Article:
A clinical thermometer is a special instrument designed to measure the temperature of the body. It is available in both Fahrenheit and Celcius (centigrade) scales. The thermometer has two parts, a bulb containing mercury and a stem in which the mercury can rise. On the stem is a graduated scale representing the degree of temperature, the lowest registered being 35 degree celcius. The highest being 43.3 degree celcius, because the body temperature above or below these points are rare.

The bulbs are of different sizes and shapes. Greater the surface of the glass, surrounding the mercury, more rapidly the mercury is heated up, thus more rapidly the thermometer registers. The oral thermometer are with long and slender bulbs and they register more rapidly than the rectal thermometer with short and fat bulbs. The rectal thermometers often have colored bulbs.

The clinical thermometers are different from the lotion thermometers:

There is no constriction in the lotion thermometer. Therefore, the mercury falls down on cooling. In the clinical thermometer, due to presence of a constriction, the mercury never falls unless it is shaken, so the reading can be done conveniently.
The grading on the lotion thermometers are from the freezing point to the boiling point of the water (0 to 100 degree celcius). The grading on the clinical thermometers is from 35 to 43.3 degree celcius.

1/ To shake the mercury down, grasp the thermometer securely by the upper end of the stem and never hold it by the bulb. Shake it down by the quick movement of the wrist.

2. Be careful not to let the thermometer fall or strike against anything. Move away from the articles before shaking the thermometers.

3. The thermometers are never washed with hot water, because the heat expands the mercury beyond the capacity of the stem and the thermometer can break.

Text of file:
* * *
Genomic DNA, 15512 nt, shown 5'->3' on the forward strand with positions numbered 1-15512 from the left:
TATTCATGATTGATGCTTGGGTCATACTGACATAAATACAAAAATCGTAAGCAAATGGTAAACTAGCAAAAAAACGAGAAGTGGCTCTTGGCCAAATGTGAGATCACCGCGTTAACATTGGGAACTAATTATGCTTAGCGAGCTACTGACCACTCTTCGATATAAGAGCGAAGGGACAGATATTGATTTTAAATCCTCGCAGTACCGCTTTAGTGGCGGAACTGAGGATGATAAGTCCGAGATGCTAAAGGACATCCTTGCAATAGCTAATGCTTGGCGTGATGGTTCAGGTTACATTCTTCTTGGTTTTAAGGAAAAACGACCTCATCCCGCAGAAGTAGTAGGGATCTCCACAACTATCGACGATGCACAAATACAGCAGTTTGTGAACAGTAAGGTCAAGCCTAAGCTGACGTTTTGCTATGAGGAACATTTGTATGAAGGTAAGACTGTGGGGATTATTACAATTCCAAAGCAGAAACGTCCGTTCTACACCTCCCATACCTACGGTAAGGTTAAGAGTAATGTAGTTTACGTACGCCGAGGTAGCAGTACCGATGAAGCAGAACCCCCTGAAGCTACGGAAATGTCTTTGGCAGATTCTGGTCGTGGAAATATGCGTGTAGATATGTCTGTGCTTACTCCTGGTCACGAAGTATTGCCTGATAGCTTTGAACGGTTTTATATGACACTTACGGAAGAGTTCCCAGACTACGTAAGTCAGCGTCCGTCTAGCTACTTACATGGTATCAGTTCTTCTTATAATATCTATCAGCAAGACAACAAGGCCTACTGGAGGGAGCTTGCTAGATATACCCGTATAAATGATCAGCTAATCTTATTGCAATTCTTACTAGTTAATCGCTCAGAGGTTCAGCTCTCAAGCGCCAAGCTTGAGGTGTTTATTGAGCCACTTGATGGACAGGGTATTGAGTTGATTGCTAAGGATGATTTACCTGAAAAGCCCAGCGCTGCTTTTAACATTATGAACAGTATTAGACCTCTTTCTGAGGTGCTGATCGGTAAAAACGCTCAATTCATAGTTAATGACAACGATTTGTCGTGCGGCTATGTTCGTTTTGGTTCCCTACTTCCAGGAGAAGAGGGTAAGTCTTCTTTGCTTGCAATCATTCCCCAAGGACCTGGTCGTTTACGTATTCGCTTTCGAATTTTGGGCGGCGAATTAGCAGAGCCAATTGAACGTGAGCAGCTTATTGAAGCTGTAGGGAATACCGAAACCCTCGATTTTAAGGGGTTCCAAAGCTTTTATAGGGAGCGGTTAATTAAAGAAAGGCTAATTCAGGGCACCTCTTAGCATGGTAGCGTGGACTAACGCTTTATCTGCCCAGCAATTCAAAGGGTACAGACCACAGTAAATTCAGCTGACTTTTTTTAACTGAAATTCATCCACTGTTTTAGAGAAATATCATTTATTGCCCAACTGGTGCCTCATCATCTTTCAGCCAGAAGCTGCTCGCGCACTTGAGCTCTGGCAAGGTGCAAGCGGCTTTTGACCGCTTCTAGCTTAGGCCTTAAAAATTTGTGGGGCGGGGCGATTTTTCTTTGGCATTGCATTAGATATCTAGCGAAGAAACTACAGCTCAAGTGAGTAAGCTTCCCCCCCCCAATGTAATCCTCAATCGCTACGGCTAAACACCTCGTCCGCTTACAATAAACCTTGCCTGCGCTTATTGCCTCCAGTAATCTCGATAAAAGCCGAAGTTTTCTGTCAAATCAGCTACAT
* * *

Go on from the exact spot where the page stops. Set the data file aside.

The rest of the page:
4. When storing the thermometers, never store them in disinfectant solution. Rinse them in clean water, dry the bulb and stem and put them in their containers with the bulb down resting on smooth surfaces (cotton).

5. For fear of breaking thermometers, never place the thermometers in the mouth, or who is not able to hold the thermometer in place.

The thermometers used in common should be washed with soap and water and disinfected with a good disinfectant:
Electronic Thermometer:

There are many types of electronic thermometers, but all have similar characteristics. The thermometer consists of a battery-powered control unit and a temperature-sensitive probe connected to the control unit by a thin cord. When in use, a disposable plastic sheath covers the probe to prevent transmission of infection.

These thermometers provide reading in less than 60 seconds. They offer a convenient, safe, accurate and fast method for measuring temperature. The reading is quickly displayed on the unit and is easy to read.

An electronic thermometer can be used for oral, axillary or rectal temperature measurements and it can be used with multiple clients. The disadvantage of electronic thermometers is their high cost and the need for regular maintenance.

Tympanic Membrane Thermometers

It is a portable, hand held device, resembling an otoscope that recharges using a battery pack. It records temperature using a sensor probe that is placed in the ear canal to detect infrared radiation from the ear drum. It is appropriate for infants over 2 months or very young children who may find it difficult to remain still, when other methods are used. This is also useful in departments where quick assessment is necessary such as emergency/causality departments since the recording is available in 2 seconds. It should not be used in clients who have ear drainage or scarred tympanic membranes.

Disposable Paper Thermometer

Single use paper thermometers are thin strips of chemically treated paper with raised dots that change color to reflect the temperature usually in less than 1 min. These thermometers are available in Celcius and Fahrenheit scale.

Temperature Sensitive Strips and Chemical Dot

These can be used to obtain a general indication of body surface temperature. They are usually placed on the forehead or abdomen. The skin under the strip must be dry. After a specified period of time, the strip changes its color. The strip is removed and discarded after the color change is noted.

The Common Sites for Taking Body Temperature

To get accurate measurement of the body temperature, the bulb of the thermometer must be placed where it can be completely surrounded by body tissue and where there are blood vessels situated near the surface. The temperature may vary if the bulb of the thermometer comes in contact with clothing, air, moisture etc. the common sites for taking body temperature are mouth, axilla, groin, vagina and rectum.